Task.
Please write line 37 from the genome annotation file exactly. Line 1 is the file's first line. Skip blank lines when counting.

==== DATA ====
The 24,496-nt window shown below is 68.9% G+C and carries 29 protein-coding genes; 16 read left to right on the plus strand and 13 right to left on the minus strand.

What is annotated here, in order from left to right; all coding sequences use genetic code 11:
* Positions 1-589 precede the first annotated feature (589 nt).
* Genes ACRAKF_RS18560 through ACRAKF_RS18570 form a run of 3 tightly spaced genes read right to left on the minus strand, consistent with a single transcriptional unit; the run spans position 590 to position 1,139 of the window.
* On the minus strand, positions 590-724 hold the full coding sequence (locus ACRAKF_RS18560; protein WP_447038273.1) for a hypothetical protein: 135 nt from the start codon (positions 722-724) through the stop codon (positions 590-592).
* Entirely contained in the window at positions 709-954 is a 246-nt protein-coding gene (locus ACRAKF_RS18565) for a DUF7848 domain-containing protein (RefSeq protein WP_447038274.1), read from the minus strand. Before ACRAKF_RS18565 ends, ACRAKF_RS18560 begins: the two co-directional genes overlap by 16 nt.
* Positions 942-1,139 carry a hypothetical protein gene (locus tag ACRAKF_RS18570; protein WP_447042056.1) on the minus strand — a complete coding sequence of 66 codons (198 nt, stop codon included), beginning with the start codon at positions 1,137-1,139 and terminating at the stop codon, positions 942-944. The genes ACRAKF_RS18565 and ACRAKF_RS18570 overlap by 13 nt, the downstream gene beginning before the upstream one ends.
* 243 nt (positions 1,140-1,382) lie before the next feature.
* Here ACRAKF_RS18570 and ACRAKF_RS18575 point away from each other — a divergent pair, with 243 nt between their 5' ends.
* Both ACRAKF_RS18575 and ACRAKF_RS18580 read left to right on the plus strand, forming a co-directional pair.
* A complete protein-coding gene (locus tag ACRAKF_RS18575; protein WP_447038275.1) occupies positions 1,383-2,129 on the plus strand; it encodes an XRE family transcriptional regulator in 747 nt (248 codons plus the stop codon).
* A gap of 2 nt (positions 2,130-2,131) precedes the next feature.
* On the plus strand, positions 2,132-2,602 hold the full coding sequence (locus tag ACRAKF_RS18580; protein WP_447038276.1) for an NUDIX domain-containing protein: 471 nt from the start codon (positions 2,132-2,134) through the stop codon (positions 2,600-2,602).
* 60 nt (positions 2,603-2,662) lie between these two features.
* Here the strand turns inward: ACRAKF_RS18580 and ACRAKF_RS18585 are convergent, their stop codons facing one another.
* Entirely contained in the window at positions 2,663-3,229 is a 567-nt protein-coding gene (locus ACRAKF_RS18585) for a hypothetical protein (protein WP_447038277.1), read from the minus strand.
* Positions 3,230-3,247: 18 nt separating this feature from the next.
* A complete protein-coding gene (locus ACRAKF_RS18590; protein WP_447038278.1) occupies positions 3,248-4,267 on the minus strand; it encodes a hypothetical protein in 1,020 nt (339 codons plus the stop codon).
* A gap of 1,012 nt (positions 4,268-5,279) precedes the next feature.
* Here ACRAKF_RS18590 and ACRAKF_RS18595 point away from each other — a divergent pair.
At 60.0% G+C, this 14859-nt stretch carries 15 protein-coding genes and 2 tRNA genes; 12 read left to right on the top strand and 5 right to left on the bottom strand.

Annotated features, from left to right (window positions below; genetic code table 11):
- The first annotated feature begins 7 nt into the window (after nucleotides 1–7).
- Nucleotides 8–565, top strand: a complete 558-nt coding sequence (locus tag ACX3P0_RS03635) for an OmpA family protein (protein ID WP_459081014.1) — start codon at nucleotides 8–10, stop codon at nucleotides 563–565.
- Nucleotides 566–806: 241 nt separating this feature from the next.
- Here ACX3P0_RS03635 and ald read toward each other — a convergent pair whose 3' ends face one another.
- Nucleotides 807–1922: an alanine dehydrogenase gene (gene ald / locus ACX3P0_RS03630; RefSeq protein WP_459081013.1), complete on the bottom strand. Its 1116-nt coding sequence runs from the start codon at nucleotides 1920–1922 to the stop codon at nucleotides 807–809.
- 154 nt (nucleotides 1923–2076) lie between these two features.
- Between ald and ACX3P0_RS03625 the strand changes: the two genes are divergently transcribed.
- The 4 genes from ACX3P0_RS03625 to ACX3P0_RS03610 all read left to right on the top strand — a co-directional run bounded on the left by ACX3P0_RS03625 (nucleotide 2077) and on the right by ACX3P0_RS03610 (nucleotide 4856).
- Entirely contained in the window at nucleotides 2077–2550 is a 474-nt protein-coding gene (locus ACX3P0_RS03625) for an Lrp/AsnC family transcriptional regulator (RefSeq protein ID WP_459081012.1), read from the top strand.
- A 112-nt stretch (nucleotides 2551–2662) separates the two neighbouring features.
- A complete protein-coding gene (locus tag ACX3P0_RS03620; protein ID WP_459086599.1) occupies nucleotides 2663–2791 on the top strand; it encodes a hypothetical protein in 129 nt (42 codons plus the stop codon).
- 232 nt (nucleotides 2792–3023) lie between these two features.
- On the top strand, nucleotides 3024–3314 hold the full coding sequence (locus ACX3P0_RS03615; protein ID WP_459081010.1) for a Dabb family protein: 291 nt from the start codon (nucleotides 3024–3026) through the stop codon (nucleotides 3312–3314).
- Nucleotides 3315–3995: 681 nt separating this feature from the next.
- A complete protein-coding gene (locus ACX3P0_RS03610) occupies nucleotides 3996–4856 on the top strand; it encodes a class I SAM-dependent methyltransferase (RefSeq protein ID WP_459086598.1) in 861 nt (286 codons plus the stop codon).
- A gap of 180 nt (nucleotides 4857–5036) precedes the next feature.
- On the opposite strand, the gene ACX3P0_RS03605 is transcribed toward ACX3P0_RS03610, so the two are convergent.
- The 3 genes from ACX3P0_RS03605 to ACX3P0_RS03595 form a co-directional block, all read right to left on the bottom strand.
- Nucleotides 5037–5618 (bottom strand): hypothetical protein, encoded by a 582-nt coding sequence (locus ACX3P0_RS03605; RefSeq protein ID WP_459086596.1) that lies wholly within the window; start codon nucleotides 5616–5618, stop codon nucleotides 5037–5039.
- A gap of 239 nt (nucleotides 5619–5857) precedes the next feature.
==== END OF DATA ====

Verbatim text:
- A complete protein-coding gene (locus ACX3P0_RS03610) occupies nucleotides 3996–4856 on the top strand; it encodes a class I SAM-dependent methyltransferase (RefSeq protein ID WP_459086598.1) in 861 nt (286 codons plus the stop codon).